(1) Carey, Benedict. “Anticipating the Future to ‘See’ the Present” New York Times, 10th of June, 2008. Accessed from < http://www.nytimes.com/2008/06/10/health/research/10mind.html?_r=1> December 9, 2008.
(2) Vaughan M.D., Susan C. “Become an Optimist to Sabe Your Life: The Illusion of an Island,” from From Half Empty, Half Full: Understanding the Psychological Roots of Optimism by Susan C. Vaughan, M.D. Copyright © 2000 accessed from http://www.grandtimes.com/Become_an_Optimist.html December 9, 2008.
Munsterberg, Hugo. From On the Witness Stand:
Essays on Psychology and Crime. Accessed at Classics in the History of Psychology, http://psychclassics.yorku.ca/Munster/Witness/memory.htm on December 9, 2008.
(4) Human Memory, from the National Aeronautics and Space Administration, http://human-factors.arc.nasa.gov/cognition/tutorials/ModelOf/memory5.html accessed on December, 9 2008.
(5) Cameron, J., Wilson, A., and Ross, M. “Autobiographical Memory and Self Assessment” from The Self in Memory edited by Beike, D., Lampinen, J., and Behrend, D. Psychology Books, New York, 2004.
(6) Loftus, E.F. & Bernstein, D.M. (2005). Rich False Memories: The Royal Road to Success. In A.F. Healy (Ed) Experimental Cognitive Psychology and its Applications. Washington DC: American Psychological Association Press, p 101-113. Accessed from https://webfiles.uci.edu/eloftus/LoftusBernsteinInHealy05.pdf on December 9, 2008.
(7) Howe, Mark. “Early Memory, Early Self, and the Emergence of Autobiographical Memory,” ” from The Self in Memory edited by Beike, D., Lampinen, J., and Behrend, D. Psychology Books, New York, 2004.
(8) Peterson, Carole. “Children’s Long-term Memory for Autobiographical Events,” in Developmental Review, Volume 22, Issue 3, September 2002, pages 370-402.
(9) “Psych 101: Chapter 3: Personality Development,” Copyright © 1999-2003, AllPsych and Heffner Media Group, Inc., All Rights Reserved. Last Updated March 21, 2004. Accessed from http://allpsych.com/psychology101/ego.html December 9, 2008.
Grobstein, Paul. “The Bipartite
And Its Significance for Idealism, Pragmatism and Other Matters,” Serendip. <http://serendip.brynmawr.edu/bb/bipartitebrain/>,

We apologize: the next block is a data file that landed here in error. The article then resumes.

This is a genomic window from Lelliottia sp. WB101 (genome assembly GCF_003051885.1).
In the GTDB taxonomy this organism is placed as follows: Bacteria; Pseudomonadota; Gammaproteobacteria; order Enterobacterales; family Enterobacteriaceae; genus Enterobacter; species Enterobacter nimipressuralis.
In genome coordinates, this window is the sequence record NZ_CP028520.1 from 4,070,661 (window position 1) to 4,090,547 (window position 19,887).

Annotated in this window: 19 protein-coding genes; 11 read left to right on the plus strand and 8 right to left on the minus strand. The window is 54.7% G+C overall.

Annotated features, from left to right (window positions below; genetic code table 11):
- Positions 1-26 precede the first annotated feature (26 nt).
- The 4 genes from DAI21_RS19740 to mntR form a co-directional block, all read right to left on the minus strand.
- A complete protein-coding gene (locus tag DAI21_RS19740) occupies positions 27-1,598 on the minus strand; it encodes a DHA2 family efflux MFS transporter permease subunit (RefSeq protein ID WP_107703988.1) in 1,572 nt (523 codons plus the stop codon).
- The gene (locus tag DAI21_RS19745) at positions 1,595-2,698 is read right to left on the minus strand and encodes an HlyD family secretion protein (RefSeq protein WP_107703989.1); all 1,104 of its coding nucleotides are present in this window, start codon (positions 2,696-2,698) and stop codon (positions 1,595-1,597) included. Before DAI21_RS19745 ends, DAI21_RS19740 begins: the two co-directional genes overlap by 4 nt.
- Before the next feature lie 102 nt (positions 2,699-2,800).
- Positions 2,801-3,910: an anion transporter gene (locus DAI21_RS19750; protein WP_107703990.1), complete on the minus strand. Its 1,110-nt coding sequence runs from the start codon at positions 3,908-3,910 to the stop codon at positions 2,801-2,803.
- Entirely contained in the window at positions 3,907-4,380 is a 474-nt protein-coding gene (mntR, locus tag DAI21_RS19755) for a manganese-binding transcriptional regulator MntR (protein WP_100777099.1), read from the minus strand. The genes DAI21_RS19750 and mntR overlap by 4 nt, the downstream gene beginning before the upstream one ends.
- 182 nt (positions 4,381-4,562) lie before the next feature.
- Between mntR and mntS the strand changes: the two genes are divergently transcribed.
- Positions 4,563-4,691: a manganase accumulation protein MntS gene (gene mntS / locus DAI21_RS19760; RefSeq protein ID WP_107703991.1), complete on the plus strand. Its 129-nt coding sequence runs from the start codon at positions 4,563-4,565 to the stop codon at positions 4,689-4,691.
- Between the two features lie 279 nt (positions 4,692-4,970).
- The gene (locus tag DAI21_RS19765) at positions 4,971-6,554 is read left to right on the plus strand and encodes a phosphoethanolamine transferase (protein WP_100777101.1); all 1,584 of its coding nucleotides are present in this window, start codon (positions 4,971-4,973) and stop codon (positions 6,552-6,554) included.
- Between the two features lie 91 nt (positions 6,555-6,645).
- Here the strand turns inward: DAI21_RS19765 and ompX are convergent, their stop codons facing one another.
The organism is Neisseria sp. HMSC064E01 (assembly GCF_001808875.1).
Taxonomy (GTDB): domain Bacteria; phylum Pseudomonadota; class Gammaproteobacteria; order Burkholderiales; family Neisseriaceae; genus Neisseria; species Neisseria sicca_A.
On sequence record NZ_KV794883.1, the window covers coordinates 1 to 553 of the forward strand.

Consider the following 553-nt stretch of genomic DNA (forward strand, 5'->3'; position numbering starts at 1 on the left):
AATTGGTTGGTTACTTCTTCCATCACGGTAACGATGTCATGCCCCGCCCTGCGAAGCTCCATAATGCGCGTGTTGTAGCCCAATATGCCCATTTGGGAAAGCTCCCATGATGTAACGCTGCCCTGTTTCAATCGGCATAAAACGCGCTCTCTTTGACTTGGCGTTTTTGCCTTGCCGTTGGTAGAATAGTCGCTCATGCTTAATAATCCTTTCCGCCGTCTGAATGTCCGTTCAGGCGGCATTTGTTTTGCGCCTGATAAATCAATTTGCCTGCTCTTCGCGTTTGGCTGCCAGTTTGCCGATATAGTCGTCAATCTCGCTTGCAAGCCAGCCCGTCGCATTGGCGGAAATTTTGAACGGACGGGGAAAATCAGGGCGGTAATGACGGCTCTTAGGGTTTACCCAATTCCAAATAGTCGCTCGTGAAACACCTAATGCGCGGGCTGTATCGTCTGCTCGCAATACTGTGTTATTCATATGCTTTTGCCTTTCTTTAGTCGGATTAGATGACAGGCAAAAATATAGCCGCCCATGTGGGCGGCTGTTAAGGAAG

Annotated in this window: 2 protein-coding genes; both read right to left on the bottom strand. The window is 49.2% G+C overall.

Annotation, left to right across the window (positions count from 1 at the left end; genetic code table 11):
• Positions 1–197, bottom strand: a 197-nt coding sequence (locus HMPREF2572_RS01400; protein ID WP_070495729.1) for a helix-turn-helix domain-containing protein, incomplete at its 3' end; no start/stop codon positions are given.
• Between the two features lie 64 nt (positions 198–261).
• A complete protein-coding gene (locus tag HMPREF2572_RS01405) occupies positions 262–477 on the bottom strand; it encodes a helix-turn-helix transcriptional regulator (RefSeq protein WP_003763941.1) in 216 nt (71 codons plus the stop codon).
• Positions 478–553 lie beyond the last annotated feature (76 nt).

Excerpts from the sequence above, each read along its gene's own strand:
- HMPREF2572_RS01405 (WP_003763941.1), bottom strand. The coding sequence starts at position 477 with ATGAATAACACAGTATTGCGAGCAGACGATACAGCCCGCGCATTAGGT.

accessed December 9, 2008.
(11) Crew, Frederick, The Memory Wars. The New York Review of Books Inc., New York, 1995.
(12) Malcolm, Janet, In the Freud Archives. Vintage Books, the United States of America, first printing 1983, 1985.
(13) Weems, Carl F. “Developmental trajectories of childhood anxiety: Identifying continuity and change in anxious emotion” Developmental Review 28 (2008) 488–502
(14) Malcolm, Janet. In the Freud Archives. Vintage Books, the United States of America, first printing 1983, 1985 quoted from Shengold, Leonard, quoted from Child Abuse and Deprivation: Soul Murder.
(15) Posted by “Avenger to human relation,” on metafilter, http://ask.metafilter.com/74435/Are-my-memories-real-Does-it-matter-if-they-arent posted on October 23, 2007. Accessed on December 9, 2008.
(16) McAdams, Dan. “Redemptive Self: Narrative Identity in America Today” from The Self in Memory edited by Beike, D., Lampinen, J., and Behrend, D. Psychology Books, New York, 2004.
(17) Freedman J., and Combs, G. Narrative Therapy: The Social Construction of Preferred Realities. W.W. Norton & Company, 1996.
(18) Gibbs, Sarah M. “The Story Hour: The Use of Narrative Therapy with Families,” Serendip. < http://serendip.brynmawr.edu/exchange/node/577>, accessed December 9, 2008.
(19) Hevern, V. W. (2003, May). Psychoanalysis and Depth Psychologies. Narrative psychology: Internet and resource guide. Retrieved December, 9 2008 from the Le Moyne College Web site: http://web.lemoyne.edu/~hevern/nr-psya.html
(20) Linehan, Marsha. “An Illustration of Dialectical Behavior Therapy,” In Session: Psychotherapy in Practice. Volume 4, Issue 2, Summer 1998.
(21) Carey, Benedict. “This Is Your Life (and How You Tell It),” New York Times, 22nd of May, 2007. Accessed on December 9, 2008.
(22) Westerhoff, Nikolas, “Set in Our Ways: Why Change is So Hard,” Scientific American, December, 2008. Accessed from http://www.sciam.com/article.cfm?id=set-in-our-ways&page=2 on December 9, 2008
(23) Robin Lydenberg “Book Review; Psychoanalysis and Narrative Medicine” The New England Journal of Medicine. Boston: May 22, 2008. Vol. 358, Iss. 21; pg. 2303
(24) Warner, Judith. “My Daughters/My Self,” New York Times, December 11, 2008 accessed from http://warner.blogs.nytimes.com/2008/12/11/there-was-something-about-last/ December 12, 2008.